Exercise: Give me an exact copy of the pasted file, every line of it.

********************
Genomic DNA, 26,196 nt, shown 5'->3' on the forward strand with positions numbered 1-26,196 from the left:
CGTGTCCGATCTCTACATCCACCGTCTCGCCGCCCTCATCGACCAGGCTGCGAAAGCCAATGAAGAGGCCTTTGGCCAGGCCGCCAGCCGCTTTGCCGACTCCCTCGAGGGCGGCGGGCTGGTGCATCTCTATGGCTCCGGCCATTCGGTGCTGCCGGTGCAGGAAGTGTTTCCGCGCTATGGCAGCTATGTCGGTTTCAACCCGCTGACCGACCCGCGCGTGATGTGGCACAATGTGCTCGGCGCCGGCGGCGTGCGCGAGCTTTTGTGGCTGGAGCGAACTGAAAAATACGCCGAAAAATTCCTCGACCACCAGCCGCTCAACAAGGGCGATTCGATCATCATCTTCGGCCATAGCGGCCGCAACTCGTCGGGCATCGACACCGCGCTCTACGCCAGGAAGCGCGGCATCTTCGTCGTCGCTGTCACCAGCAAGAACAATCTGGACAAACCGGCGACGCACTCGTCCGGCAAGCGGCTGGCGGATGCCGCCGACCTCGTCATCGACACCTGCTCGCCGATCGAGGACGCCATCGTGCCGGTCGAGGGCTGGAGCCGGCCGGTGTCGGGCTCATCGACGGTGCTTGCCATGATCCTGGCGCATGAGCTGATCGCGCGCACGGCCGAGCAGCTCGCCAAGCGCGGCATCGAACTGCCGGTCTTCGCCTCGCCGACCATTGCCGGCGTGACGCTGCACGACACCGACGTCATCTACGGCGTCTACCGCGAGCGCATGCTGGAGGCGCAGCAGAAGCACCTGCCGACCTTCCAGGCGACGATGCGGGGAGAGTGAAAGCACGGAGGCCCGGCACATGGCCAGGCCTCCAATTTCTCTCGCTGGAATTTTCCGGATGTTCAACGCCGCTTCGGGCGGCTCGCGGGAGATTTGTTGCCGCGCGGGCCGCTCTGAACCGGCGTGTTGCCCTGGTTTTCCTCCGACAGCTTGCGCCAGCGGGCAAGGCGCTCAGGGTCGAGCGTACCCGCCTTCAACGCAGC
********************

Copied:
Genomic DNA, 26,196 nt, shown 5'->3' on the forward strand with positions numbered 1-26,196 from the left:
CGTGTCCGATCTCTACATCCACCGTCTCGCCGCCCTCATCGACCAGGCTGCGAAAGCCAATGAAGAGGCCTTTGGCCAGGCCGCCAGCCGCTTTGCCGACTCCCTCGAGGGCGGCGGGCTGGTGCATCTCTATGGCTCCGGCCATTCGGTGCTGCCGGTGCAGGAAGTGTTTCCGCGCTATGGCAGCTATGTCGGTTTCAACCCGCTGACCGACCCGCGCGTGATGTGGCACAATGTGCTCGGCGCCGGCGGCGTGCGCGAGCTTTTGTGGCTGGAGCGAACTGAAAAATACGCCGAAAAATTCCTCGACCACCAGCCGCTCAACAAGGGCGATTCGATCATCATCTTCGGCCATAGCGGCCGCAACTCGTCGGGCATCGACACCGCGCTCTACGCCAGGAAGCGCGGCATCTTCGTCGTCGCTGTCACCAGCAAGAACAATCTGGACAAACCGGCGACGCACTCGTCCGGCAAGCGGCTGGCGGATGCCGCCGACCTCGTCATCGACACCTGCTCGCCGATCGAGGACGCCATCGTGCCGGTCGAGGGCTGGAGCCGGCCGGTGTCGGGCTCATCGACGGTGCTTGCCATGATCCTGGCGCATGAGCTGATCGCGCGCACGGCCGAGCAGCTCGCCAAGCGCGGCATCGAACTGCCGGTCTTCGCCTCGCCGACCATTGCCGGCGTGACGCTGCACGACACCGACGTCATCTACGGCGTCTACCGCGAGCGCATGCTGGAGGCGCAGCAGAAGCACCTGCCGACCTTCCAGGCGACGATGCGGGGAGAGTGAAAGCACGGAGGCCCGGCACATGGCCAGGCCTCCAATTTCTCTCGCTGGAATTTTCCGGATGTTCAACGCCGCTTCGGGCGGCTCGCGGGAGATTTGTTGCCGCGCGGGCCGCTCTGAACCGGCGTGTTGCCCTGGTTTTCCTCCGACAGCTTGCGCCAGCGGGCAAGGCGCTCAGGGTCGAGCGTACCCGCCTTCAACGCAGC